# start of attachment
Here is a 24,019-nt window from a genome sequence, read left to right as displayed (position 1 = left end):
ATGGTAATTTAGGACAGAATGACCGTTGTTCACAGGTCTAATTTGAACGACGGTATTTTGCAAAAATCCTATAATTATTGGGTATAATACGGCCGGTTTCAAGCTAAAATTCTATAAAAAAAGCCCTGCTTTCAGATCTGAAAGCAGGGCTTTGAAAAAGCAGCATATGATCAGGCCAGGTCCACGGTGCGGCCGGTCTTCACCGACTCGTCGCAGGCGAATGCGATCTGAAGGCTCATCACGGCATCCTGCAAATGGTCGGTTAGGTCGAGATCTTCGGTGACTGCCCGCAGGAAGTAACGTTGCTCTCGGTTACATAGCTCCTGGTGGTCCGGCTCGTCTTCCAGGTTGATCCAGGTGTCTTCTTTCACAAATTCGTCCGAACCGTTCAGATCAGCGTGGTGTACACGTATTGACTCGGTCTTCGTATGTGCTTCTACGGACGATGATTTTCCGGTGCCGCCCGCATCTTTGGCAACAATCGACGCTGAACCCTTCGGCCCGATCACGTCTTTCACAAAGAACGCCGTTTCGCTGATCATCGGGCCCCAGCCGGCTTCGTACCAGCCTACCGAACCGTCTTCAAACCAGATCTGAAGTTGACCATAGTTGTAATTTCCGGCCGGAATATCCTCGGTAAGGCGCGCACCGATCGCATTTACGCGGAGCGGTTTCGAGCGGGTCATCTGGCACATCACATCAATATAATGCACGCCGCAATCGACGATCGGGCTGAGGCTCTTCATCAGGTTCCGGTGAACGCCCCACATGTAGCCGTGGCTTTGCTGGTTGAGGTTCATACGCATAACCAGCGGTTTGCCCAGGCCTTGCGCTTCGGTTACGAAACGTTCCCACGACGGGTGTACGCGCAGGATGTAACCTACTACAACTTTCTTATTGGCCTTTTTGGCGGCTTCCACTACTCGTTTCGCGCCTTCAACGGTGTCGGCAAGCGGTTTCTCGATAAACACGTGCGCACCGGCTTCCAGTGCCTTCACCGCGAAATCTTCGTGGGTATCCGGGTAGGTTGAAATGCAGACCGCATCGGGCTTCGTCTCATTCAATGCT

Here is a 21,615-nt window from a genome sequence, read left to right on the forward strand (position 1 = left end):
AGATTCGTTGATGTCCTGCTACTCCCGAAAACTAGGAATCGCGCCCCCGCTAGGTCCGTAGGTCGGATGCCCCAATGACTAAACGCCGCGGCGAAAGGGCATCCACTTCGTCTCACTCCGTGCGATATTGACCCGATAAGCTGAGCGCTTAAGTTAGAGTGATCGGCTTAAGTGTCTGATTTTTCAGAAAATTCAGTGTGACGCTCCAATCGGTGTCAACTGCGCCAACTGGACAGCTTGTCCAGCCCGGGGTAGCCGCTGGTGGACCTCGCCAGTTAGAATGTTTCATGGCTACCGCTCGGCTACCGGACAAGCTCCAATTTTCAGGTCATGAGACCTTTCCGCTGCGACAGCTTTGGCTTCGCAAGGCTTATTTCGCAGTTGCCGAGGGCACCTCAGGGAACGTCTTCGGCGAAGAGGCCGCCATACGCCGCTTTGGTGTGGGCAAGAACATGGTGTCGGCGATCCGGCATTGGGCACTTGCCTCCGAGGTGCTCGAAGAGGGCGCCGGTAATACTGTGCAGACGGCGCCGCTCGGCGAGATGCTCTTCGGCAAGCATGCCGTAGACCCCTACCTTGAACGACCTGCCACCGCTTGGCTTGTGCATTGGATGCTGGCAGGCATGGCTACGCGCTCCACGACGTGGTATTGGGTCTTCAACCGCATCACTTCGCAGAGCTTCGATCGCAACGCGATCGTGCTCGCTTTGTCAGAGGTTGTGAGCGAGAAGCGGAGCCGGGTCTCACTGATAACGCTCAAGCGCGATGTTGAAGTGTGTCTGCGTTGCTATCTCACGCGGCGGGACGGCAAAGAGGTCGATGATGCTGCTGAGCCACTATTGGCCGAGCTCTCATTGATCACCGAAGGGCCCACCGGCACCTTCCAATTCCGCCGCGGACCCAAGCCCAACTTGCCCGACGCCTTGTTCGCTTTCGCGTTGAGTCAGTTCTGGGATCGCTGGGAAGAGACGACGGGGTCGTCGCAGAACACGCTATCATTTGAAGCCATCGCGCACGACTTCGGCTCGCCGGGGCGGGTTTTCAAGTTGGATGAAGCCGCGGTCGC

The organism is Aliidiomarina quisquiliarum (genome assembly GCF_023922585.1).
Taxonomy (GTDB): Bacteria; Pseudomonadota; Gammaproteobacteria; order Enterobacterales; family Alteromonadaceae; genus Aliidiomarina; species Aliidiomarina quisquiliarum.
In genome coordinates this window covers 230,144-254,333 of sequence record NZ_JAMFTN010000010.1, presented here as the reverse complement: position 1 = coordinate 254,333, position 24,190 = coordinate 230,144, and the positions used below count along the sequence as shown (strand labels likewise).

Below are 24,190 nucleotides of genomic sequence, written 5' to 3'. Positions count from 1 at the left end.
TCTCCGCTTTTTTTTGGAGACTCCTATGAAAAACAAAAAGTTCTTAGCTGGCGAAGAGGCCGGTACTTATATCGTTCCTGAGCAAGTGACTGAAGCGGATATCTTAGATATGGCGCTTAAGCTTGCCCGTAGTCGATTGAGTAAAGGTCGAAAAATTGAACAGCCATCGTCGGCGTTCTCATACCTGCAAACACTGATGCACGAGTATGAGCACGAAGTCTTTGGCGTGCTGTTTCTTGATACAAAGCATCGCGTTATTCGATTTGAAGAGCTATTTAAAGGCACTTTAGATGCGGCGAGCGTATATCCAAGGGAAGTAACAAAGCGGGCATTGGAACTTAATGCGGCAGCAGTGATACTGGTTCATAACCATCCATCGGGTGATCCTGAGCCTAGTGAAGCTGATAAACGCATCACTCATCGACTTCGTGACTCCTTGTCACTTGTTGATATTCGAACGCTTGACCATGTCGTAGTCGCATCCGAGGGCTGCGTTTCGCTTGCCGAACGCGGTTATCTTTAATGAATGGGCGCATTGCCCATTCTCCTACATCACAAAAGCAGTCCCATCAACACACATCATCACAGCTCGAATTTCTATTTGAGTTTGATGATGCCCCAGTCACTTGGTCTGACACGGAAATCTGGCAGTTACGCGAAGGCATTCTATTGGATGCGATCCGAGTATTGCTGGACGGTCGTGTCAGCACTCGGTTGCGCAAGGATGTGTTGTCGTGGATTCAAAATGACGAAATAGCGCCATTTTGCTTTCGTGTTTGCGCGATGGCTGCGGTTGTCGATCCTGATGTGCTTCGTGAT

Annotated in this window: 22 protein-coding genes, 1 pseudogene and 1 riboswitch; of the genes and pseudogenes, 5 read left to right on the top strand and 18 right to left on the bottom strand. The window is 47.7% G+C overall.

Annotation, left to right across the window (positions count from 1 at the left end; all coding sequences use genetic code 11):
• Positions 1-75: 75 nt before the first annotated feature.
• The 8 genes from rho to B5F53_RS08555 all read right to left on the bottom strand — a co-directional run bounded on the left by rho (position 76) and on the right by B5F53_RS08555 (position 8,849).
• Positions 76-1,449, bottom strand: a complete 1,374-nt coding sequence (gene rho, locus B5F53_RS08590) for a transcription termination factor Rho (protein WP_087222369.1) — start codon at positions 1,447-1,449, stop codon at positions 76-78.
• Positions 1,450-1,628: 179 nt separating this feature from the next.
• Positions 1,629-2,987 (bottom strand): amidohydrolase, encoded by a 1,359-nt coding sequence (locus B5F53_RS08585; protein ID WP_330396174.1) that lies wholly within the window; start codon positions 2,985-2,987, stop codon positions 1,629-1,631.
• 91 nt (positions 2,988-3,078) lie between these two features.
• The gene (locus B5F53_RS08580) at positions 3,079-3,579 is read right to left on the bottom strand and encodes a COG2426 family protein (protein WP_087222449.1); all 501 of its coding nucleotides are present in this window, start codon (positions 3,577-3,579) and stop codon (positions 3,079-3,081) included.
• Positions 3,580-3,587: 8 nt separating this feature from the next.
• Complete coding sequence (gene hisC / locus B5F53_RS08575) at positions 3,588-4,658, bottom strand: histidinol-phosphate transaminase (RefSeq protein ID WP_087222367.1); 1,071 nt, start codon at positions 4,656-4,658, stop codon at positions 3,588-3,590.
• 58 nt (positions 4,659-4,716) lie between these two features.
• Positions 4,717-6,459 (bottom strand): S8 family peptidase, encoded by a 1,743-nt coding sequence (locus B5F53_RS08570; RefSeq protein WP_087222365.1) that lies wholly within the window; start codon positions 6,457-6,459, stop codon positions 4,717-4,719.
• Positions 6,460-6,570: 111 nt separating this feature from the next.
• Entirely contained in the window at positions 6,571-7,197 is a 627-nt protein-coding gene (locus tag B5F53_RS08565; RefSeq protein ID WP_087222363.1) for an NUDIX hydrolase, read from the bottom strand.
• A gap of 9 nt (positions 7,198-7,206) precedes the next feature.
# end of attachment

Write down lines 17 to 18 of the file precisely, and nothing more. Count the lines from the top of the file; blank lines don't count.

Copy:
• 91 nt (positions 2,988-3,078) lie between these two features.
• The gene (locus B5F53_RS08580) at positions 3,079-3,579 is read right to left on the bottom strand and encodes a COG2426 family protein (protein WP_087222449.1); all 501 of its coding nucleotides are present in this window, start codon (positions 3,577-3,579) and stop codon (positions 3,079-3,081) included.